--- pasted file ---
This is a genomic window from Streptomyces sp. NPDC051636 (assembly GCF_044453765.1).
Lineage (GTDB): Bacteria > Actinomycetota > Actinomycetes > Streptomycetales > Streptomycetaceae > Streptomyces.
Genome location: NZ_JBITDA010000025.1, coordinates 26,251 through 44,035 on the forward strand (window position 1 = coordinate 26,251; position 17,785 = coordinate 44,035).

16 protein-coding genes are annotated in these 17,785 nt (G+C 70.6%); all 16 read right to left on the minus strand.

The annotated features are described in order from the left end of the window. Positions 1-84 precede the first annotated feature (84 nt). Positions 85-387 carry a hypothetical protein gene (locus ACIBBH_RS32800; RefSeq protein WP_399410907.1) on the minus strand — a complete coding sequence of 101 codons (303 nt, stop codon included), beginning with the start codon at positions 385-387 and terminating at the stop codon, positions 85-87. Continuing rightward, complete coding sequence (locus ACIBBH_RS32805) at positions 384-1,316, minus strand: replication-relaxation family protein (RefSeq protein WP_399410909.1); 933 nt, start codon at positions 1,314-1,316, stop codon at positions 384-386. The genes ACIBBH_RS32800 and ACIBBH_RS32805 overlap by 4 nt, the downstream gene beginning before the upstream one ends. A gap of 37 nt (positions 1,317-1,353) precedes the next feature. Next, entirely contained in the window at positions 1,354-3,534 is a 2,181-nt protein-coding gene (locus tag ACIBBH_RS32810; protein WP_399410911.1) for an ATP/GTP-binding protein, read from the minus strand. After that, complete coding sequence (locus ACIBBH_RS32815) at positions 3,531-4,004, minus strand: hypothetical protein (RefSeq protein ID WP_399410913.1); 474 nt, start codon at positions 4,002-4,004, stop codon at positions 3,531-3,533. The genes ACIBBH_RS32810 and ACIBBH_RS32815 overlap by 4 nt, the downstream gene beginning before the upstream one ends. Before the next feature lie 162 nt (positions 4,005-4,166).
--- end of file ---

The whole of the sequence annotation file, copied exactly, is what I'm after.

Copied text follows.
This is a genomic window from Streptomyces sp. NPDC051636 (assembly GCF_044453765.1).
Lineage (GTDB): Bacteria > Actinomycetota > Actinomycetes > Streptomycetales > Streptomycetaceae > Streptomyces.
Genome location: NZ_JBITDA010000025.1, coordinates 26,251 through 44,035 on the forward strand (window position 1 = coordinate 26,251; position 17,785 = coordinate 44,035).

16 protein-coding genes are annotated in these 17,785 nt (G+C 70.6%); all 16 read right to left on the minus strand.

The annotated features are described in order from the left end of the window. Positions 1-84 precede the first annotated feature (84 nt). Positions 85-387 carry a hypothetical protein gene (locus ACIBBH_RS32800; RefSeq protein WP_399410907.1) on the minus strand — a complete coding sequence of 101 codons (303 nt, stop codon included), beginning with the start codon at positions 385-387 and terminating at the stop codon, positions 85-87. Continuing rightward, complete coding sequence (locus ACIBBH_RS32805) at positions 384-1,316, minus strand: replication-relaxation family protein (RefSeq protein WP_399410909.1); 933 nt, start codon at positions 1,314-1,316, stop codon at positions 384-386. The genes ACIBBH_RS32800 and ACIBBH_RS32805 overlap by 4 nt, the downstream gene beginning before the upstream one ends. A gap of 37 nt (positions 1,317-1,353) precedes the next feature. Next, entirely contained in the window at positions 1,354-3,534 is a 2,181-nt protein-coding gene (locus tag ACIBBH_RS32810; protein WP_399410911.1) for an ATP/GTP-binding protein, read from the minus strand. After that, complete coding sequence (locus ACIBBH_RS32815) at positions 3,531-4,004, minus strand: hypothetical protein (RefSeq protein ID WP_399410913.1); 474 nt, start codon at positions 4,002-4,004, stop codon at positions 3,531-3,533. The genes ACIBBH_RS32810 and ACIBBH_RS32815 overlap by 4 nt, the downstream gene beginning before the upstream one ends. Before the next feature lie 162 nt (positions 4,005-4,166).